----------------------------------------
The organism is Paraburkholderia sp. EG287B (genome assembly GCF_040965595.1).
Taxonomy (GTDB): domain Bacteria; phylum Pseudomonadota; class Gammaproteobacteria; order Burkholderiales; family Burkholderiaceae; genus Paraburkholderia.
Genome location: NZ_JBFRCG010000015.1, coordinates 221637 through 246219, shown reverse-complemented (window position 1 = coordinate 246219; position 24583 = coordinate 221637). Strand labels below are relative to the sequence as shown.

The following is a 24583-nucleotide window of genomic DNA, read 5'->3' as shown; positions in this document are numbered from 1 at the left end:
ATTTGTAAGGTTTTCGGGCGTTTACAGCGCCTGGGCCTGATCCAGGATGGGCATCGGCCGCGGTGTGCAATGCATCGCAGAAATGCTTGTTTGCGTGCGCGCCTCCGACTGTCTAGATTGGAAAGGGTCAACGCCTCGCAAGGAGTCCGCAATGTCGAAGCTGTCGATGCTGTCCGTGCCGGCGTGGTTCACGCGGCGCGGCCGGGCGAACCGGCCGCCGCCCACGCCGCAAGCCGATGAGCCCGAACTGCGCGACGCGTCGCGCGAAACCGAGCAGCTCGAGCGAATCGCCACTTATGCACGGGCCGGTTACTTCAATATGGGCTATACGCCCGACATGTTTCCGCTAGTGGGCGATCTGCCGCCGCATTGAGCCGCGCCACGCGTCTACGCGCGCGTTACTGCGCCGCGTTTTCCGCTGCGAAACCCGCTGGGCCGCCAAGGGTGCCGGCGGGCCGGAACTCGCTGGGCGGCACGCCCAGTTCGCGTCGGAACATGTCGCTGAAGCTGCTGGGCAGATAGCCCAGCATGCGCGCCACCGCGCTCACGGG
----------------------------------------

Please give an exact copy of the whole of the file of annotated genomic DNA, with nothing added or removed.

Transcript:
The organism is Paraburkholderia sp. EG287B (genome assembly GCF_040965595.1).
Taxonomy (GTDB): domain Bacteria; phylum Pseudomonadota; class Gammaproteobacteria; order Burkholderiales; family Burkholderiaceae; genus Paraburkholderia.
Genome location: NZ_JBFRCG010000015.1, coordinates 221637 through 246219, shown reverse-complemented (window position 1 = coordinate 246219; position 24583 = coordinate 221637). Strand labels below are relative to the sequence as shown.

The following is a 24583-nucleotide window of genomic DNA, read 5'->3' as shown; positions in this document are numbered from 1 at the left end:
ATTTGTAAGGTTTTCGGGCGTTTACAGCGCCTGGGCCTGATCCAGGATGGGCATCGGCCGCGGTGTGCAATGCATCGCAGAAATGCTTGTTTGCGTGCGCGCCTCCGACTGTCTAGATTGGAAAGGGTCAACGCCTCGCAAGGAGTCCGCAATGTCGAAGCTGTCGATGCTGTCCGTGCCGGCGTGGTTCACGCGGCGCGGCCGGGCGAACCGGCCGCCGCCCACGCCGCAAGCCGATGAGCCCGAACTGCGCGACGCGTCGCGCGAAACCGAGCAGCTCGAGCGAATCGCCACTTATGCACGGGCCGGTTACTTCAATATGGGCTATACGCCCGACATGTTTCCGCTAGTGGGCGATCTGCCGCCGCATTGAGCCGCGCCACGCGTCTACGCGCGCGTTACTGCGCCGCGTTTTCCGCTGCGAAACCCGCTGGGCCGCCAAGGGTGCCGGCGGGCCGGAACTCGCTGGGCGGCACGCCCAGTTCGCGTCGGAACATGTCGCTGAAGCTGCTGGGCAGATAGCCCAGCATGCGCGCCACCGCGCTCACGGG